Monday, April 24, 2006

Extra! Extra! Read All About It!

Or shall I say Cousin It? As this mop is looking a little freakish. Apparently, for Tom Hanks the storyline of The Da Vinci Code was not controversial enough. Choosing to sport a new look for the film, Hanks' stylists used a flat iron to smooth his long locks into a comb-back. No matter your opinion, rest assure that you are partaking in a serious national debate and keep informed with Newsweek.

Friday, April 21, 2006

First Job, Version 2 (J.1.2)

Today I accepted my second first job--thats right, second first job, I was more or less fired from the first first job for lacking experience.

Beginning Monday, I will ride elevators, sit at a desk, and rewrite press releases into engaging and stimulating reading for professionals in alcohol biz at my new office on 28th and Park for $1000 less than J.1.1, even though I live in New York City, not at home with my parents.


But I'm not unemployed and I have health benefits. Yes. Ben. Ne. Fits.

Oh, and I will be moving to Brooklyn or Queens or Harlem or under a bridge in Central Park.

Wednesday, April 19, 2006

How to Save Money in New York...Or Why I Don't Go to the Gym

Call it my latest excuse--in the past year I set foot in a gym once, after the pneumonia and before the broken foot--but we all have to make sacrifices if we want to live in New York. And it's not like I haven't worked out in the past year. I went on a five-mile hike--panting--two days after my cast came off--like a dog. A few times last summer I donned some flippers and swam laps after lessons. And last fall I would run--walk--around my neighboorhood.

So when I moved here I wasn't about to dish out $75 for a gym membership that I wasn't sure I would use. Surprisingly, I am in better shape than before I moved here. Case in point--I actually ran around my neighboorhood over the weekend.

While I can't call myself "in shape" at this point in time, I was amazed that I ran so far--seven minutes!--over the weekend. (Yes, I'm seriously excited that I ran for SEVEN minutes.) The only other time in my life I was surprised by my athletic ability was after freshman year of college when I got my all-time best breaststroke time and the only explanation was that I had been lifting the past year. So why could I run as far as I did last weekend without getting cramps?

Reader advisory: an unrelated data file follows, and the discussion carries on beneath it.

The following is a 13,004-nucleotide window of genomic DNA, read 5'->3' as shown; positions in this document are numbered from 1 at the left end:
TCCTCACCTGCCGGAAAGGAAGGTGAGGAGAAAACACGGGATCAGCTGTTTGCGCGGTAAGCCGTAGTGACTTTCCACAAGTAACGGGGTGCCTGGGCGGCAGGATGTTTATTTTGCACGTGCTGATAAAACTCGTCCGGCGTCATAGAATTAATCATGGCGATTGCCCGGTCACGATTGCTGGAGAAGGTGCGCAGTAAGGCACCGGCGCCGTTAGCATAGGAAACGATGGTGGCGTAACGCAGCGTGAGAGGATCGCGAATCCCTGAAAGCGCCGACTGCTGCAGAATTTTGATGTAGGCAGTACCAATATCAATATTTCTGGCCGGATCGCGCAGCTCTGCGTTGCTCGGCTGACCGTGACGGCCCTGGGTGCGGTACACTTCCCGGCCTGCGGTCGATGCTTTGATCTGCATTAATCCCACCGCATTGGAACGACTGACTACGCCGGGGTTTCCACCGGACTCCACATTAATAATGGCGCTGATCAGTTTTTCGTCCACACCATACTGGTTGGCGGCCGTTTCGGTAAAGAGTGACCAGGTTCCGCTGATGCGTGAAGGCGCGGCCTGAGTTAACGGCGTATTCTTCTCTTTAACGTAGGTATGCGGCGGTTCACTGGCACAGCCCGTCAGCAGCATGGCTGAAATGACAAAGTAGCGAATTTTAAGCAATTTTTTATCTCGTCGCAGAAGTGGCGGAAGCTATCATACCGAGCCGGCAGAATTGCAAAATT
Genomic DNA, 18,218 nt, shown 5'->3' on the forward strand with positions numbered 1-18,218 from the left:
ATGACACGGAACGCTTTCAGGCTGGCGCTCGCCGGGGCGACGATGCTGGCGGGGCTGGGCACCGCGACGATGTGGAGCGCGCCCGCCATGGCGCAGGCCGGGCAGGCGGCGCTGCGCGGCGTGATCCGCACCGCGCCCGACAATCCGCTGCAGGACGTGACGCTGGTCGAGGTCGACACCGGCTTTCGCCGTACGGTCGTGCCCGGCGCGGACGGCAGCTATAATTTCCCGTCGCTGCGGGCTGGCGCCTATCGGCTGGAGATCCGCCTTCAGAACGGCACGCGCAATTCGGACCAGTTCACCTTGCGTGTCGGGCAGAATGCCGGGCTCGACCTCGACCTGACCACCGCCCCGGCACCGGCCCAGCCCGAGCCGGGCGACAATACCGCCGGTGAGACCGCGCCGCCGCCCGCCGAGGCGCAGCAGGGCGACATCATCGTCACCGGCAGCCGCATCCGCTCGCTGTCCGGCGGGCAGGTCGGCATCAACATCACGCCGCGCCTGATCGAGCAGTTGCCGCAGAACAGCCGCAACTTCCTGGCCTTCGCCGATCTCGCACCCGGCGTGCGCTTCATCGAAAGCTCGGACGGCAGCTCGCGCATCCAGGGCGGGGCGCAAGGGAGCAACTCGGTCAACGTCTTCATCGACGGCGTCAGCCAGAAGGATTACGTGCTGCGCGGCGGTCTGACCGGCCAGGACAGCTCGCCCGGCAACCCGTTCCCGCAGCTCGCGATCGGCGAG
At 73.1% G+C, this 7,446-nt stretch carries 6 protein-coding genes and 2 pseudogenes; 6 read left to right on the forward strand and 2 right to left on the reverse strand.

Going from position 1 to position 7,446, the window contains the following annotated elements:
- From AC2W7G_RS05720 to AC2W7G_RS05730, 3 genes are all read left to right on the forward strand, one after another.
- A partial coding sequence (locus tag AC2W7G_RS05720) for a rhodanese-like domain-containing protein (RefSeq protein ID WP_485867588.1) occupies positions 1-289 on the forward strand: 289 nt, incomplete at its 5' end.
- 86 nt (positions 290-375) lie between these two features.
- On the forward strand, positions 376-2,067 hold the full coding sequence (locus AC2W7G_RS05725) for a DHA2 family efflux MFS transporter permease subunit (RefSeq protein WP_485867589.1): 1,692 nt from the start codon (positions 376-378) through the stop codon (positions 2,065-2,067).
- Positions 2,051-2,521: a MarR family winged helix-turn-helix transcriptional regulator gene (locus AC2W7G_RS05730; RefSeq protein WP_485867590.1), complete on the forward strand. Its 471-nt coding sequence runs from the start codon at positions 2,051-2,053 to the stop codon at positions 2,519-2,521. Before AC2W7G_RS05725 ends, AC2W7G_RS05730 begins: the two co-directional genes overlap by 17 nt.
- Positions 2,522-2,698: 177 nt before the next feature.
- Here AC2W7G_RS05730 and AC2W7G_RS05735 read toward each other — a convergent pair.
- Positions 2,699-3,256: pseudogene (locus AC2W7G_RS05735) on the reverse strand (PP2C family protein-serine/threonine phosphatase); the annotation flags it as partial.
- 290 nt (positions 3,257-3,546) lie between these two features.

Was I working out without realizing it? Sleep-running? Hardly. Then it hit me...I have become more of a power-walking fiend than any of the old ladies in my McLean neighborhood. Which explains why everyone that's come to visit seems to be lollygagging.

I dodged people, strollers, dogs, and sparks flying from construction sites everyday as I walked to work on 47th and 3rd. I've gone on long exersions that took me from Chelsea to Tribecca to the Financial District and NoHo, which lasted all afternoon and always involved shopping and cupcakes. I climb stairs in the subway stations when the escalators are out of service, frequently, or by choice, once. Last week I trekked to the UPS building, which is pratically in New Jersey. And this week I unloaded, organized, and put away $400-worth of bulk-packaged groceries, I had ordered for the XE Capital office.

So without the help of Jenny Craig, The Biggest Loser, or my local Y, I am on my way to the Presidential Physical Fitness Award, if I can find a kid to steal a patch from.

Thursday, April 13, 2006

How to Land a Job in New York

One of the past year's great mysteries, how to land the elusive full-time job I would actually want--and not be freed six weeks later.

It is strange to think that a year ago I couldn't handle the thought of a 9-to-5 and these days, not only I am I obsessed with finding a 9-to-5, I crave it, dream it, and would it if I could. Oh to be able to pay my rent, my bills, and buy groceries without feeling guilty!